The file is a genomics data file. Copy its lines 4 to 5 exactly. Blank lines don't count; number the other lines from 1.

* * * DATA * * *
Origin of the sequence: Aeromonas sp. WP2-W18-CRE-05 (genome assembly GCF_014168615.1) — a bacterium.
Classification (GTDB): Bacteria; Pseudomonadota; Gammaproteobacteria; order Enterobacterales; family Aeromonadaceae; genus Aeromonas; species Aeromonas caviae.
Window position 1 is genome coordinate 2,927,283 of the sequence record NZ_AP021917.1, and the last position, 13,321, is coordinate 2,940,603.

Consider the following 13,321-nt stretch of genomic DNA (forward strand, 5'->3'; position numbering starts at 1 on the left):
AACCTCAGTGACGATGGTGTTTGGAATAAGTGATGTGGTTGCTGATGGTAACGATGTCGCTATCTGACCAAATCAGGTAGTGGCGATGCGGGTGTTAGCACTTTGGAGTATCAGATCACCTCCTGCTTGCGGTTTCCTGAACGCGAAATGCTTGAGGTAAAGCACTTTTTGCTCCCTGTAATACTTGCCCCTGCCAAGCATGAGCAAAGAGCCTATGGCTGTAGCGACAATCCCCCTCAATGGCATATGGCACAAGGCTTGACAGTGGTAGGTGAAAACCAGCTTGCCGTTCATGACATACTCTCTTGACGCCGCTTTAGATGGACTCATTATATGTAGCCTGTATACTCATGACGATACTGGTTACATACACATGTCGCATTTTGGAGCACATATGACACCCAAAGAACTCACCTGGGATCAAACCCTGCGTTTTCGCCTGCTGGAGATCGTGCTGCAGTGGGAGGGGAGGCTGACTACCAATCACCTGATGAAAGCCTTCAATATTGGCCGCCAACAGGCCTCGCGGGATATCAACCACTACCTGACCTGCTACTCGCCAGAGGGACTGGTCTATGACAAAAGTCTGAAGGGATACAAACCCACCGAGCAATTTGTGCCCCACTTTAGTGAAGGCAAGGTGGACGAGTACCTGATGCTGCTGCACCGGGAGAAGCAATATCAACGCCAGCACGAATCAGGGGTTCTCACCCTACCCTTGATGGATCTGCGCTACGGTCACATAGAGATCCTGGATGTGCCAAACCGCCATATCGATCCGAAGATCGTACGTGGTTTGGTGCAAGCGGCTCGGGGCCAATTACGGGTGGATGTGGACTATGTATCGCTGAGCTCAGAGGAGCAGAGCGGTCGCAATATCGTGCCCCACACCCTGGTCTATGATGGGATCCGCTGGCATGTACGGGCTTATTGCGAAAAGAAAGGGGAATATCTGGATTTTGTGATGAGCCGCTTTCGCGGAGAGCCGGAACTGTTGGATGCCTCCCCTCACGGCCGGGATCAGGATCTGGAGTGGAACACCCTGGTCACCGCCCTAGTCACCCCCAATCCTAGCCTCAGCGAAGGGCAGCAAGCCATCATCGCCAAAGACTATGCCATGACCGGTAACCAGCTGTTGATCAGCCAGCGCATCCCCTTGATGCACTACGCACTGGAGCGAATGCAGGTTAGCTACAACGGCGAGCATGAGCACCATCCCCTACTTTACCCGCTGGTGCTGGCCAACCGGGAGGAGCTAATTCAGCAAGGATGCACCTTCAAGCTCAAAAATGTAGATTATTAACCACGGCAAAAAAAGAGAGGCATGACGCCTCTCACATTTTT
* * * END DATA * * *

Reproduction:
Consider the following 13,321-nt stretch of genomic DNA (forward strand, 5'->3'; position numbering starts at 1 on the left):
AACCTCAGTGACGATGGTGTTTGGAATAAGTGATGTGGTTGCTGATGGTAACGATGTCGCTATCTGACCAAATCAGGTAGTGGCGATGCGGGTGTTAGCACTTTGGAGTATCAGATCACCTCCTGCTTGCGGTTTCCTGAACGCGAAATGCTTGAGGTAAAGCACTTTTTGCTCCCTGTAATACTTGCCCCTGCCAAGCATGAGCAAAGAGCCTATGGCTGTAGCGACAATCCCCCTCAATGGCATATGGCACAAGGCTTGACAGTGGTAGGTGAAAACCAGCTTGCCGTTCATGACATACTCTCTTGACGCCGCTTTAGATGGACTCATTATATGTAGCCTGTATACTCATGACGATACTGGTTACATACACATGTCGCATTTTGGAGCACATATGACACCCAAAGAACTCACCTGGGATCAAACCCTGCGTTTTCGCCTGCTGGAGATCGTGCTGCAGTGGGAGGGGAGGCTGACTACCAATCACCTGATGAAAGCCTTCAATATTGGCCGCCAACAGGCCTCGCGGGATATCAACCACTACCTGACCTGCTACTCGCCAGAGGGACTGGTCTATGACAAAAGTCTGAAGGGATACAAACCCACCGAGCAATTTGTGCCCCACTTTAGTGAAGGCAAGGTGGACGAGTACCTGATGCTGCTGCACCGGGAGAAGCAATATCAACGCCAGCACGAATCAGGGGTTCTCACCCTACCCTTGATGGATCTGCGCTACGGTCACATAGAGATCCTGGATGTGCCAAACCGCCATATCGATCCGAAGATCGTACGTGGTTTGGTGCAAGCGGCTCGGGGCCAATTACGGGTGGATGTGGACTATGTATCGCTGAGCTCAGAGGAGCAGAGCGGTCGCAATATCGTGCCCCACACCCTGGTCTATGATGGGATCCGCTGGCATGTACGGGCTTATTGCGAAAAGAAAGGGGAATATCTGGATTTTGTGATGAGCCGCTTTCGCGGAGAGCCGGAACTGTTGGATGCCTCCCCTCACGGCCGGGATCAGGATCTGGAGTGGAACACCCTGGTCACCGCCCTAGTCACCCCCAATCCTAGCCTCAGCGAAGGGCAGCAAGCCATCATCGCCAAAGACTATGCCATGACCGGTAACCAGCTGTTGATCAGCCAGCGCATCCCCTTGATGCACTACGCACTGGAGCGAATGCAGGTTAGCTACAACGGCGAGCATGAGCACCATCCCCTACTTTACCCGCTGGTGCTGGCCAACCGGGAGGAGCTAATTCAGCAAGGATGCACCTTCAAGCTCAAAAATGTAGATTATTAACCACGGCAAAAAAAGAGAGGCATGACGCCTCTCACATTTTT